Thursday, July 12, 2007

Advance-Fee Credit Card Scammers Ordered to Stop, Pay Nearly $10 Million

This posting was written by Darius Sturmer, editor of CCH Trade Regulation Reporter.

In an FTC action, the federal district court in Chicago has entered several new orders against the Canadian operators of a cross-border advance-fee credit card telemarketing scam, permanently enjoining the corporate defendants and a principal from operating the scheme, directing them to pay nearly $10 million in consumer redress, and holding two other individuals in contempt of court for violating the terms of preliminary injunctions issued earlier in the case.

FTC Complaint

According to the FTC's September 2005 complaint, the defendants had, since at least 2004, used outbound telemarketing to contact consumers in the United States and offer them major credit cards for an advance fee of $249. The defendants typically claimed that the credit cards would have a $2,000 credit limit, zero percent interest, and no annual fees. They often targeted their offers at consumers with poor credit histories.

Consumers who provided their bank account information did not receive a major credit card, but instead were sent an application for either a "stored value card" or "cash card" that had no line of credit associated with it and could be used only if the consumer first loaded funds onto the card.

The complaint also alleged that the defendants violated the law by calling consumers on the FTC's National Do-Not-Call Registry.

In early May 2007, the FTC entered into a settlement of its charges with three of the individuals who allegedly ran the operation (CCH Trade Regulation Reports ¶16,007).

Final Orders

The final orders—which concern all 13 of the corporate defendants, as well as the individual defendant—barred the defendants from: (1) making, or assisting anyone else in making, any false or misleading statements concerning any fact material to a consumer's decision to buy any program, product, or service; and (2) violating, or helping anyone else to violate the Telemarketing Sales Rule.
The orders also held the defendants jointly and severally liable for $9.89 million (the total amount of consumer injury associated with the scam), froze their assets until they have satisfied the judgment, and barred them from selling their customer lists. Finally, the orders contained provisions designed to ensure future compliance with the FTC Act and the orders themselves.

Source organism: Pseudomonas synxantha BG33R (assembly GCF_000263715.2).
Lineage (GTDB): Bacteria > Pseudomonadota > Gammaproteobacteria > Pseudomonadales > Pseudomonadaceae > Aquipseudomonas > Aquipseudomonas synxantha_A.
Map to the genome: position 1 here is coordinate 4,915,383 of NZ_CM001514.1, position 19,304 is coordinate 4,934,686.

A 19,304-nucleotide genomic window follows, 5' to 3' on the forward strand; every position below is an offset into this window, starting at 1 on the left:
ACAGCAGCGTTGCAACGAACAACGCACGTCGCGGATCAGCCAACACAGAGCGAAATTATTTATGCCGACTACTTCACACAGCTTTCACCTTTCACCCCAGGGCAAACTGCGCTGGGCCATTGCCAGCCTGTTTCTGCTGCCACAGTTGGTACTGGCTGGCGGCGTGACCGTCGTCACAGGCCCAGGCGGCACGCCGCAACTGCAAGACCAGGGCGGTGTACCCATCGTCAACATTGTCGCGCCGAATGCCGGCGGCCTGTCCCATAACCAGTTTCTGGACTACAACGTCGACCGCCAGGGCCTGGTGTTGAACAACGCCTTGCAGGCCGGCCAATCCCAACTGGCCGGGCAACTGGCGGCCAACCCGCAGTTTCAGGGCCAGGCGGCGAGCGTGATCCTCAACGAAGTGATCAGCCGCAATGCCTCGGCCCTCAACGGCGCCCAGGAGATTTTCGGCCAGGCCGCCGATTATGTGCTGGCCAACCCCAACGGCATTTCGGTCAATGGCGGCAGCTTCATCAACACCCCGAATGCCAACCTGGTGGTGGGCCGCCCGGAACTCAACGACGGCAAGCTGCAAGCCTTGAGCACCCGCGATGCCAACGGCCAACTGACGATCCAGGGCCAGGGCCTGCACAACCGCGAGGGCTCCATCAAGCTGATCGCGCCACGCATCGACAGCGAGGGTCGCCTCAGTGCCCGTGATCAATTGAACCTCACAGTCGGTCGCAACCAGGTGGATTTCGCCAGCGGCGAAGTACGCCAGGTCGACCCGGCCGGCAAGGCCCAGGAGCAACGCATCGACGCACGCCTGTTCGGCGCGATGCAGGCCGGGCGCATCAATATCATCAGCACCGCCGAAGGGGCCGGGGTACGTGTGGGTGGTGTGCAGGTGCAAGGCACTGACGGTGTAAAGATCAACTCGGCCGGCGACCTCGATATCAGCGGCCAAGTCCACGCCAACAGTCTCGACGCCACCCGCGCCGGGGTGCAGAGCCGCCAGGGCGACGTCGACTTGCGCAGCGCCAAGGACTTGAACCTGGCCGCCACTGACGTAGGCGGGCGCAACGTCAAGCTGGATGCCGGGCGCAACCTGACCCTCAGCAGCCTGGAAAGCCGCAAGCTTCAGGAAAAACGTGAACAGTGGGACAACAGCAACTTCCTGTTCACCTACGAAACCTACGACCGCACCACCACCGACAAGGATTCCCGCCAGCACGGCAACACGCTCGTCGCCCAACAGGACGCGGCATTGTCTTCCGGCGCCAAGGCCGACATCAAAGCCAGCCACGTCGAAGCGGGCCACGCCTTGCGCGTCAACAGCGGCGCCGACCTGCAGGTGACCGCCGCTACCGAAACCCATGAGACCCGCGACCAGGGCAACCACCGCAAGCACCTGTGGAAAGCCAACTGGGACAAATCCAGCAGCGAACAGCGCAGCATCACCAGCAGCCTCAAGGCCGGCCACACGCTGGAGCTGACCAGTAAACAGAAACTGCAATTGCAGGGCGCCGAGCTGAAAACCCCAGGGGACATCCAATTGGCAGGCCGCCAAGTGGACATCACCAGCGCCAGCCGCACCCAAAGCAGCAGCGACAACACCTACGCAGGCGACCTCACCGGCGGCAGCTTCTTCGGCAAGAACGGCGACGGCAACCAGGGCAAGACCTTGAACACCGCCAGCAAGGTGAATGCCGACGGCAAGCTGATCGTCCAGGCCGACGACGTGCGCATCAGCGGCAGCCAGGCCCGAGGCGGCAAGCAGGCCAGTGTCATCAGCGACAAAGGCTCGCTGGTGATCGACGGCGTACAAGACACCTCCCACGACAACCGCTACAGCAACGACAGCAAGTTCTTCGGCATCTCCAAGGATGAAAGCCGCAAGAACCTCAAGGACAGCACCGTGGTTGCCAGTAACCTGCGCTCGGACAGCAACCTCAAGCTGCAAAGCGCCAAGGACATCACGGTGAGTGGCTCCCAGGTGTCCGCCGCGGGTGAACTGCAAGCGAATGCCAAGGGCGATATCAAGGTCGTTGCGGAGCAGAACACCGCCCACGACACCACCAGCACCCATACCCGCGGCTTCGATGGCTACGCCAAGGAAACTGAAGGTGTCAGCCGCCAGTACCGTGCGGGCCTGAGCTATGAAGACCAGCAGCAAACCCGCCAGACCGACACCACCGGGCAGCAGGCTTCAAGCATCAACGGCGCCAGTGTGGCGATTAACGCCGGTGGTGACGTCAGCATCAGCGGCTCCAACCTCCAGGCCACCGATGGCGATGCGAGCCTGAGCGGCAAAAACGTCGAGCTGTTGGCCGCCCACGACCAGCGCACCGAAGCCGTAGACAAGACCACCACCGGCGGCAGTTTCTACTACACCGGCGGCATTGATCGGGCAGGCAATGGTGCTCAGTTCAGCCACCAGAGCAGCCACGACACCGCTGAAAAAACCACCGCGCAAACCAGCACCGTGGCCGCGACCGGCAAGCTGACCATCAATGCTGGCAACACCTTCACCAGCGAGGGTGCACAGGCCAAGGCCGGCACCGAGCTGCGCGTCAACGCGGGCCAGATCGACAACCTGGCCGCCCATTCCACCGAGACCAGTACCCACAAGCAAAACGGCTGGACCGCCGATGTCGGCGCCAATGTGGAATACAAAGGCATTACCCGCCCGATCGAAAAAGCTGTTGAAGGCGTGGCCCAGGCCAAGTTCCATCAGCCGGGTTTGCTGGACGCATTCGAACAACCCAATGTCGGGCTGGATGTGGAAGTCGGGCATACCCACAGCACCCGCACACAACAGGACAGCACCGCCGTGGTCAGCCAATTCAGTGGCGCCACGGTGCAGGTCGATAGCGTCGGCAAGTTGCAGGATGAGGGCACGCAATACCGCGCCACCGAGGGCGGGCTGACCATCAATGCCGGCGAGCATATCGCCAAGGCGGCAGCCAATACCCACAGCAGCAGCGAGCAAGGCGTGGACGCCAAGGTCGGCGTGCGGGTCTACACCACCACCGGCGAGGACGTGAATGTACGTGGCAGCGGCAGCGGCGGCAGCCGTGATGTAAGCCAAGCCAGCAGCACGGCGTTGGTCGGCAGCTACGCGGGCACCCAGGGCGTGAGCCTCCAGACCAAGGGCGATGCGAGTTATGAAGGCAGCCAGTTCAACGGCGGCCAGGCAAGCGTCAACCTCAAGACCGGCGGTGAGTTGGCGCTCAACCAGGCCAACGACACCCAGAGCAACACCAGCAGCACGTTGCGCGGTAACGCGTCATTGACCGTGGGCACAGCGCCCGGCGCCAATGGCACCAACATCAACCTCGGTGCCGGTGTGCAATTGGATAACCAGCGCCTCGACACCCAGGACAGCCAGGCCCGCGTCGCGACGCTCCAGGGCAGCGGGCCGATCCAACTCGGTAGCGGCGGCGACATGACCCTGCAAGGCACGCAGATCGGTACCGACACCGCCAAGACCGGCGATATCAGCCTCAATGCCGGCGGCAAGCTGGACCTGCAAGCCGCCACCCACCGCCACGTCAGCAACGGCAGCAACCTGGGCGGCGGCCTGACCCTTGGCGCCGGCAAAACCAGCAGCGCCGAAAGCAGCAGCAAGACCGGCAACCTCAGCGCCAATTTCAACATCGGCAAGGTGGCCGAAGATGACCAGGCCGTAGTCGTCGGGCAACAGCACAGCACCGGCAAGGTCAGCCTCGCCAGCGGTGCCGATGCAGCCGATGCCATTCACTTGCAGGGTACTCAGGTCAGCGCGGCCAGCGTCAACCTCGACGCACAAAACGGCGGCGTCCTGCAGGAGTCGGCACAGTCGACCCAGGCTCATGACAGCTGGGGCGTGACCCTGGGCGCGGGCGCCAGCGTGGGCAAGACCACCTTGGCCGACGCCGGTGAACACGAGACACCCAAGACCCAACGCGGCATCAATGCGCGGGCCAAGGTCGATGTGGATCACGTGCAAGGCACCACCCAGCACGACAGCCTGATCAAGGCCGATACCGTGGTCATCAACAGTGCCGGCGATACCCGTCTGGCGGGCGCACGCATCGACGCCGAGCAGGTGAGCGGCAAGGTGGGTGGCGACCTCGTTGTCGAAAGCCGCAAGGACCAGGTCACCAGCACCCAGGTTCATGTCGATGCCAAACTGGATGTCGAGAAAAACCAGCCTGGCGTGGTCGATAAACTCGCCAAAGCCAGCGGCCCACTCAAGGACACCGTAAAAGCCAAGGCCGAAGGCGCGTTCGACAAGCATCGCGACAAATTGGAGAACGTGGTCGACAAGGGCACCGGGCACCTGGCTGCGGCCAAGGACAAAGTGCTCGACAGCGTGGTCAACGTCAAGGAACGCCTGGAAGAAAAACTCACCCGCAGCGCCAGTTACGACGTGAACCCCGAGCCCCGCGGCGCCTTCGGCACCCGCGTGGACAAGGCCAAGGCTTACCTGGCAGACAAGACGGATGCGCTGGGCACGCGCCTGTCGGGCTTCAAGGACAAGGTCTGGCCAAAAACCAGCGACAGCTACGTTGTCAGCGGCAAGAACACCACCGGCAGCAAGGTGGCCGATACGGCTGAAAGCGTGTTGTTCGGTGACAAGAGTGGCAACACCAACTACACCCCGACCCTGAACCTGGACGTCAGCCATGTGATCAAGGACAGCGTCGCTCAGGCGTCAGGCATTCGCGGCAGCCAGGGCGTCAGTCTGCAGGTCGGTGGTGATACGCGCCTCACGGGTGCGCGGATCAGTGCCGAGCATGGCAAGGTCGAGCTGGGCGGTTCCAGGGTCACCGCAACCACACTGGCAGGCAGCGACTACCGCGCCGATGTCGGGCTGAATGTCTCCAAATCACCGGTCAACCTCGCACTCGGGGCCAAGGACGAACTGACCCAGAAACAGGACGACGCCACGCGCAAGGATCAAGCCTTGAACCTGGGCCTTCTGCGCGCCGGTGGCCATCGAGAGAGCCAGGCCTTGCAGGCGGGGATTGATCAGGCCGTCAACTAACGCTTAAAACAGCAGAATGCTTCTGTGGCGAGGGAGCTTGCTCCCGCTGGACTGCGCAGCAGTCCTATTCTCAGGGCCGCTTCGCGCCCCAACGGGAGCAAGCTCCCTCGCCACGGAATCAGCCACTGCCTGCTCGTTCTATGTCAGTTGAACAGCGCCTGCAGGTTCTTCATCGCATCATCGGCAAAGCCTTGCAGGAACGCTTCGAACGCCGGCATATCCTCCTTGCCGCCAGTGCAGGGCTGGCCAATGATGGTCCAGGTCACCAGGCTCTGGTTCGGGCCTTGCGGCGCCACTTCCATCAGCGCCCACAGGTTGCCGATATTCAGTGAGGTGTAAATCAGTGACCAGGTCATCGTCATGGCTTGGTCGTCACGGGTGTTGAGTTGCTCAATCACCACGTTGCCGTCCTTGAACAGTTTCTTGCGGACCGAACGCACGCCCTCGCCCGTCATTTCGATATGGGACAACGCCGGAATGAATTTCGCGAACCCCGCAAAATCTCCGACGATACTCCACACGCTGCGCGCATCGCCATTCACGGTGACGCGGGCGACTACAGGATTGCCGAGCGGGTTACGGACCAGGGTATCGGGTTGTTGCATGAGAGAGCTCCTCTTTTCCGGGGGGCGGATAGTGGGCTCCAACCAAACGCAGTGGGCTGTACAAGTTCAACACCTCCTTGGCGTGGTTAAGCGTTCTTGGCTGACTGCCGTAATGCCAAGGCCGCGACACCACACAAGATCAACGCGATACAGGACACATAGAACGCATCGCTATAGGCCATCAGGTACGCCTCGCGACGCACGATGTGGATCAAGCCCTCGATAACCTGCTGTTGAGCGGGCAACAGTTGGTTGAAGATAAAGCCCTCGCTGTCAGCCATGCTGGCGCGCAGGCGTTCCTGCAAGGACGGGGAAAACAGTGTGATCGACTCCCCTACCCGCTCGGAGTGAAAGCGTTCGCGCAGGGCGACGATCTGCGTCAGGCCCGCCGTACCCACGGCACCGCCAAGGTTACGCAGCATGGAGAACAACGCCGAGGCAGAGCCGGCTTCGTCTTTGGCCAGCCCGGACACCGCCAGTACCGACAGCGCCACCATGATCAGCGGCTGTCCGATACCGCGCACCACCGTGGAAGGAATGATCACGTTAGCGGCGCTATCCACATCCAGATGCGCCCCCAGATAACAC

Contempt Order

Civil contempt orders had been entered against one individual defendant and a non-party, for violations of the preliminary injunction issued by the court in January 2006, the FTC announced. In papers submitted to the court, the Commission demonstrated that just a few months after entry of the preliminary injunction, the individual defendant began a new telemarketing venture that falsely promised consumers they would receive at least $5,000 in government grants in exchange for an application fee of several hundred dollars.

The non-party, who along with his employees provided customer service for the venture, withdrew these fees from consumers' bank accounts, in total taking over $650,000 from consumers, approximately $550,000 of which he transferred to the individual defendant and the rest of which he kept in fees for himself. The court found that this conduct violated the preliminary injunction.

Among other things, the preliminary injunction froze the defendants' assets and prohibited them from engaging in deceptive conduct. It prohibited third parties who received notice of the order from assisting the defendants in violating it. Because the non-party customer service provider had been notified of this order, he was therefore bound by it. The court ordered the two individuals to return the $657,648 that they took from U.S. consumers victimized by their grants scam, and it imposed a fine of $5,000 per day for each day the amount remains unpaid.

The case is FTC v. Centurion Financial Benefits, LLC, U.S. District Court for the Northern District of Illinois, Civil Action No. 05C 5542. The consent decrees and civil contempt order were filed on July 5, 2007. Further details appear at the FTC web site and CCH Trade Regulation Reporter ¶16,026.

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